auctioned off concessions

But

the damage had been done

large outfits had more money
more resources

less conscience

left the smaller ones
little but bones to pick.

Another mend was attempted.

Contracts were awarded
based on a quota method.
Quota was the average
of wood cut and processed
in the previous three years.

Being new to the area,
they had no quota.

Couldn’t afford to purchase one.

The day they repossessed
the one ton truck,
was the only time
anyone remembers
Uncle Walter swearing.


Here are links to previous Pine Valley poems. 
Leaving

Characters
Journey
Arrival
Preparedness
Ready and Willing
Larder
Laundry
Diaper Duty
Skunk Trouble 
Working

#IMWAYR June 24, 2019

#IMWAYR time again, when readers share what they have been reading and find out what others have been up to in the past week. Kathryn hosts the adult version of this meme at Book Date. Jen at Teach Mentor Texts and Kellee and Ricki at Unleashing Readers host the kidlit rendition. Whatever you are looking forward to in your next great read, these are fabulous places to start your search.



Here in British Columbia in Canada, we have one more week of school. I am thankful that I only intend to work two days.
I'm still not sure I will survive.
I haven't felt like doing much more than vegging out in front of the TV. 

I'm sharing a couple of weeks worth of books. We celebrated my grandchildren's second birthday party last weekend and had a house full of company. Then Sunday was Father's day so we had more hullabaloo then.

At work I have been weeding picture books that haven't been checked out in two years. If the title looks in good shape, I give it a read through and make a decision. Sometimes I hope that since we are getting rid of so many books, this one will shine and get circulated. Many of the books here today are 'rescued' from the recycling centre.

Clicking on the titles below will take you to the Goodreads page for that book.

RECENT BLOG POSTS

Poetry Friday June 21, 2019

Poetry Friday June 14, 2019

BOOKS I'M READING WITH THE GRANDKIDS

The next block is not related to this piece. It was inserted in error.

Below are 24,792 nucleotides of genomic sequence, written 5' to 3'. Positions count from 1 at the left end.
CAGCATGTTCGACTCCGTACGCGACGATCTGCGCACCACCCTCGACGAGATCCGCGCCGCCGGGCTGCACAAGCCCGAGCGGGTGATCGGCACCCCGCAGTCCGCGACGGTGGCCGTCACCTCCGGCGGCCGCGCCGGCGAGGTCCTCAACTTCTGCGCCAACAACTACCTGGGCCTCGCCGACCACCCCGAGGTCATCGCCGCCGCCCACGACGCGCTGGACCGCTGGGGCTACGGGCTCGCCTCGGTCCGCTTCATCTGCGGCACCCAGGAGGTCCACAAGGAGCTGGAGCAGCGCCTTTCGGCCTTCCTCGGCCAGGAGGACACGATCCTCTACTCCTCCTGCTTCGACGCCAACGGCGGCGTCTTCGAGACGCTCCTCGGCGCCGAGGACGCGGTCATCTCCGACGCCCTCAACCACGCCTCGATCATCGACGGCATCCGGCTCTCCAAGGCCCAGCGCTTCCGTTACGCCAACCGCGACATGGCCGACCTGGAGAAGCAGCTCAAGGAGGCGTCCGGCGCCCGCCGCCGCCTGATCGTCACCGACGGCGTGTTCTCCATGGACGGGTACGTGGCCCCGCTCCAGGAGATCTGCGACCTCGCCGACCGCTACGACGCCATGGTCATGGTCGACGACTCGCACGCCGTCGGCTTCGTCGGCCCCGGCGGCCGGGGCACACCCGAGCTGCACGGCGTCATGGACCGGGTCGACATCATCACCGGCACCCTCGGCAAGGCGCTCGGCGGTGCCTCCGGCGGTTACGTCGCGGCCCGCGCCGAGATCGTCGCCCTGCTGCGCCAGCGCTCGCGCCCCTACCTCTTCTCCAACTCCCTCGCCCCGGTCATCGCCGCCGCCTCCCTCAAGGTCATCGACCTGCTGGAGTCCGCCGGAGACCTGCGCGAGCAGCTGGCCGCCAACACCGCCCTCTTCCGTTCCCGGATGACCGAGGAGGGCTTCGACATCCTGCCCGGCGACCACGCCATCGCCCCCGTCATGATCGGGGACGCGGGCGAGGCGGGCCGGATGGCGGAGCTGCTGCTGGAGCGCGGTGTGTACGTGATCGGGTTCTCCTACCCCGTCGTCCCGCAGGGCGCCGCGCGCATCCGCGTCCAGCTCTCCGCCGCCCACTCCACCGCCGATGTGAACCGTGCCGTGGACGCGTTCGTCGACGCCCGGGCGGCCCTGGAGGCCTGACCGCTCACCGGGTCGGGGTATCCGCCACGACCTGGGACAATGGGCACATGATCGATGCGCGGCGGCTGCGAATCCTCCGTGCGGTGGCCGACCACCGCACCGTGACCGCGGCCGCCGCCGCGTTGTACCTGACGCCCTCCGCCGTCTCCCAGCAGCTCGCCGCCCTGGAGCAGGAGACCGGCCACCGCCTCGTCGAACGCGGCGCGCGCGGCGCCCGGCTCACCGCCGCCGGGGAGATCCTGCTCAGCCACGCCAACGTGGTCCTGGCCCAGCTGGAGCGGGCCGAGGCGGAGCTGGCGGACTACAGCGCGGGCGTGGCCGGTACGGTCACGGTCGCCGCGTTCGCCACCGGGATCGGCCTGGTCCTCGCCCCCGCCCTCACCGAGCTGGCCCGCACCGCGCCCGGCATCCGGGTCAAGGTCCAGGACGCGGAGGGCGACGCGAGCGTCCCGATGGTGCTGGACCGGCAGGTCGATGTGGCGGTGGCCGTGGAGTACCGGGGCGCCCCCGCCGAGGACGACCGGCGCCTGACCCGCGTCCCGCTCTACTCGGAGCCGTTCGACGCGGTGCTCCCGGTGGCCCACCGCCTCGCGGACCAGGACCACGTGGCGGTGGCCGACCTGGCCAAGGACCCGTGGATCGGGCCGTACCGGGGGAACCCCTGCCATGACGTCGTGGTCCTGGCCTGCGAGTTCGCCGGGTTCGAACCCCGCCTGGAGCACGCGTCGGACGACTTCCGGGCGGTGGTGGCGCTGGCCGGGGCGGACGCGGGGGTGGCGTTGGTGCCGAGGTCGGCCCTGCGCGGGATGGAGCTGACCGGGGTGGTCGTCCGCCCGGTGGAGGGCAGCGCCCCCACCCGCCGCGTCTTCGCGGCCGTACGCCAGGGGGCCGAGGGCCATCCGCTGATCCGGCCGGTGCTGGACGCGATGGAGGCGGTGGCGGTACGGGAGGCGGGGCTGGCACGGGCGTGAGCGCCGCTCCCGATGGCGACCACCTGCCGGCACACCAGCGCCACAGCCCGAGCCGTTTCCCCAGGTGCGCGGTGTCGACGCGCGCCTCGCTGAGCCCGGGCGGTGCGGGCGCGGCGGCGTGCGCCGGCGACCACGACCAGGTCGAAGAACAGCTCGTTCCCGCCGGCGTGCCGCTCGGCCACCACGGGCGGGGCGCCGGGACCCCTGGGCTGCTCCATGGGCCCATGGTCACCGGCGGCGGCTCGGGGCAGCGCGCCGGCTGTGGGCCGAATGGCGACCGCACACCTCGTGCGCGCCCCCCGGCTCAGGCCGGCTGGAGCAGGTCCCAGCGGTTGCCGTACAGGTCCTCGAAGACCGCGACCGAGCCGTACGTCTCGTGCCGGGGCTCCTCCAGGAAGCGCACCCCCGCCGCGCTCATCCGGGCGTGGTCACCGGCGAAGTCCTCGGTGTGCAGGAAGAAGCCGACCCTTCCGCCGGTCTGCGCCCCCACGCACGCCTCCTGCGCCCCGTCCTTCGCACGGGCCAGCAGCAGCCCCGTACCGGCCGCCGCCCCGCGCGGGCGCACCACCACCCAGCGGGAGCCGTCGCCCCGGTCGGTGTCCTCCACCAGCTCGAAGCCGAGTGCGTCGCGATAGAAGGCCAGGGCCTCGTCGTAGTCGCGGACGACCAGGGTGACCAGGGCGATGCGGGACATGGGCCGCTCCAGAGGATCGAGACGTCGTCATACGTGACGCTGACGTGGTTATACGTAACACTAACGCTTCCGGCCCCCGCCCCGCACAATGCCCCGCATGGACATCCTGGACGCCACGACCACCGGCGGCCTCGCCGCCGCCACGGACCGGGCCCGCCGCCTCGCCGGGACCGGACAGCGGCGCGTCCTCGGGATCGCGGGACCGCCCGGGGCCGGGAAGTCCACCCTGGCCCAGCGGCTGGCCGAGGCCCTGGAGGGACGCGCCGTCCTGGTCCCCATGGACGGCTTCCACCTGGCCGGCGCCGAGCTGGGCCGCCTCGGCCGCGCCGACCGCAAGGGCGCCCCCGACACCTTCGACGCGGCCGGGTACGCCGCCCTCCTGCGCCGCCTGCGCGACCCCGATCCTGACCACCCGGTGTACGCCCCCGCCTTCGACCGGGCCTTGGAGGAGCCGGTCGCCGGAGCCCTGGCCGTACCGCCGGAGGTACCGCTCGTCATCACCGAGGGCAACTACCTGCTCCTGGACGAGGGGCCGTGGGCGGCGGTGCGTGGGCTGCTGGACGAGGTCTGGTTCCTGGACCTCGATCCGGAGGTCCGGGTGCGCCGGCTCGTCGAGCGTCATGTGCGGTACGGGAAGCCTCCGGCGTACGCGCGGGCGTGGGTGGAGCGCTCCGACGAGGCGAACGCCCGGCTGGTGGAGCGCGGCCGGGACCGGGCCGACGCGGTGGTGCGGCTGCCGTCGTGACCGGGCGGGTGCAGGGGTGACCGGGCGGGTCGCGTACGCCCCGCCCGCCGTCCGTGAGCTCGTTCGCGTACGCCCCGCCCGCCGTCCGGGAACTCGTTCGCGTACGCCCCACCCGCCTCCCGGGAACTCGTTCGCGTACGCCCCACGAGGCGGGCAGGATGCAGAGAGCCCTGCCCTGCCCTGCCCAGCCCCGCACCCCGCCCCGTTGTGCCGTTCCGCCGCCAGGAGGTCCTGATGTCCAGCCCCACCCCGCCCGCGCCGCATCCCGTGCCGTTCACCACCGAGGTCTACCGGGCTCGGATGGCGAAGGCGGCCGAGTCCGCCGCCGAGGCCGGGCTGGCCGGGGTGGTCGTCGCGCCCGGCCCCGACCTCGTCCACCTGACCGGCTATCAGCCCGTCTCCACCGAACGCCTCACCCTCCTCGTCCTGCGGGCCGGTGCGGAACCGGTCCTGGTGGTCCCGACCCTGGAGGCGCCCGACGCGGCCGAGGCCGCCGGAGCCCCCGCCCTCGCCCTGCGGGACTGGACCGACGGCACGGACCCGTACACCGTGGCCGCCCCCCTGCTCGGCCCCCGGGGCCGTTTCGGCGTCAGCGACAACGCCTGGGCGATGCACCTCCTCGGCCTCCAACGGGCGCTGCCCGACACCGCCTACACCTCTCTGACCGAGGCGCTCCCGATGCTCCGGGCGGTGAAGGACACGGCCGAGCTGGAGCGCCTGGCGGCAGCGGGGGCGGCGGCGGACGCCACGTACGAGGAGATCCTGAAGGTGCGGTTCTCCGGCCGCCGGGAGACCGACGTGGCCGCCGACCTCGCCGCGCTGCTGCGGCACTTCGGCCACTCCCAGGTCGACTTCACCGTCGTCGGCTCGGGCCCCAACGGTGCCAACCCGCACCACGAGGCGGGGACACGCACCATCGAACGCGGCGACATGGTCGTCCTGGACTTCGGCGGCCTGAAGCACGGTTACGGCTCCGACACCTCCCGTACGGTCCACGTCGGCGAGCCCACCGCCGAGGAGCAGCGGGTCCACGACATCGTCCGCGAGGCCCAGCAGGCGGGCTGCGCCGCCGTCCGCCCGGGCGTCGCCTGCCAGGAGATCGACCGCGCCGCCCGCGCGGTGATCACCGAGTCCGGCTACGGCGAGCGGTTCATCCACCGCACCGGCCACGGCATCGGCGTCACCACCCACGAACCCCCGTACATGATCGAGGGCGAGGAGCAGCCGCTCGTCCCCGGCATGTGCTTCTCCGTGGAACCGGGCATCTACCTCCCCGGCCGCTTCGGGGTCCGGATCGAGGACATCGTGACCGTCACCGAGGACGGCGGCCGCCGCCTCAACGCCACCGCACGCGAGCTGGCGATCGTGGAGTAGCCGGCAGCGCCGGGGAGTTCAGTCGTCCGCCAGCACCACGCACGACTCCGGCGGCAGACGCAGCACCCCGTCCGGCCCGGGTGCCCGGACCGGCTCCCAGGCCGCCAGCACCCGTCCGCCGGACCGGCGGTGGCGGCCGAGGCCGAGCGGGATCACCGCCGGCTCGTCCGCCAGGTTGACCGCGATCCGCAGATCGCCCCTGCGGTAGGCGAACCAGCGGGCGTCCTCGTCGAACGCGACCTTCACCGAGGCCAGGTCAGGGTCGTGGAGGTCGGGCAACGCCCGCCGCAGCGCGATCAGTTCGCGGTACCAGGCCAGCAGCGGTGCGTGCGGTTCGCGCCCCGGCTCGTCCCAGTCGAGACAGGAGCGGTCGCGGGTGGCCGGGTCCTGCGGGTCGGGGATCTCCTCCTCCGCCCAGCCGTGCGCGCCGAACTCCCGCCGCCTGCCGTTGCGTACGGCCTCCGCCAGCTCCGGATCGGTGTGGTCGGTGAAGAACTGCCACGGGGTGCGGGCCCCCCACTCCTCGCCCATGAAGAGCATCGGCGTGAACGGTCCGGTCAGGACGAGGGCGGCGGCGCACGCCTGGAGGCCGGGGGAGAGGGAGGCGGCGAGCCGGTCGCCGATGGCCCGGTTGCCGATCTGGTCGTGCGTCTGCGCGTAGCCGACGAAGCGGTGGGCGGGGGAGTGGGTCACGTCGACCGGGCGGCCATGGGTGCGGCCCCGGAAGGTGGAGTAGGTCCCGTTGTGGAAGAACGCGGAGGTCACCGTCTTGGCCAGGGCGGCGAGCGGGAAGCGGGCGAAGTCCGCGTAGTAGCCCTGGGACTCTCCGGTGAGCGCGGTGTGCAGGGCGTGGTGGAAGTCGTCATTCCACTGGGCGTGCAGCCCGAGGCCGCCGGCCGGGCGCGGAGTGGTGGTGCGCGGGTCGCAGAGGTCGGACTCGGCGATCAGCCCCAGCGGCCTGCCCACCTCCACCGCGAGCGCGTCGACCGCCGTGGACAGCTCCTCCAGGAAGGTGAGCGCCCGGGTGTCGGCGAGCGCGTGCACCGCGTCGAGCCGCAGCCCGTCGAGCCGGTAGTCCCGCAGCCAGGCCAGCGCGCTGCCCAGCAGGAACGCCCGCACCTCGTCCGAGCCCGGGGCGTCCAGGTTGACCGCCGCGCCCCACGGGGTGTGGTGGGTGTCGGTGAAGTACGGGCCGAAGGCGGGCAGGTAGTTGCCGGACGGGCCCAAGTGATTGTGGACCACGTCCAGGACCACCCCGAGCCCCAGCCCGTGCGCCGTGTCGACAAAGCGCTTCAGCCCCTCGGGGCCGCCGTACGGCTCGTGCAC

We are on a tear these days with Olivier Dunrea's Gossie and Friends series.
We've been reading, rereading, and rereading Gossie, Gossie and Gertie, Ollie the Stomper, Ruby and Rufus, and Jasper and Joop. The more I read, the more I appreciate the patterns in these little books. I'm recommending them to all the school libraries for beginning readers. Another favourite these days is The Wonders of the Color Wheel by Charles Ghigna & Jatkowska Ag (Illustrations) Ada can't get over the "Big Mess!" the painters make. 

PICTURE BOOKS


5 stars
A Princess of Great Daring by Tobi Hill-Meyer & Elenore Toczynski (Illustrator)

This is a fabulous book with a trans character. I love that the book is mostly about friends playing together creating their own adventure. That Jamie is a now a girl is really an insignificant part of the story.


4 stars
Some Things Are Scary by Florence Parry Heide & Jules Feiffer (Illustrator)

I first thought this book might be good for Halloween, but after my second read I realized that it has lots of potential for social and emotional development. 


3 stars
Li Minoush (Thomas and His Cat) by Bonnie Murray, Rita Flamand & Sheldon Dawson (Illustrator)

After a discussion with his friends about pets, Thomas goes home and asks his mom for one. They decide to get a cat. After his mother suggests that they name their kitten Minoush, he learns that it means cat in Michif.
Michif, the language of the Metis, a combination of Cree and French, is in serious decline. The story is told in both English and Michif. Sheldon Dawson's realistic paintings create a sense of intimacy to the book.
The back matter includes a Michif pronunciation guide. I appreciated the information on the back cover about Rita Flamand, a fluent speaking Metis woman, who created a written form of the language to keep it alive. Unfortunately this book is now out of print. 
All of these contributors are Canadian. Bonnie Murray and Rita Flamand are Metis. 


4 stars
Allison by Allen Say

This is an important book to include in your collection of books about families. Allison, an Asian girl, was adopted into a white family. This picture book deals with some of her struggles as she realizes that she does not look like her parents.


4 stars
I Can’t Have Bannock But The Beaver Has A Dam by Bernelda Wheeler & Herman Bekkering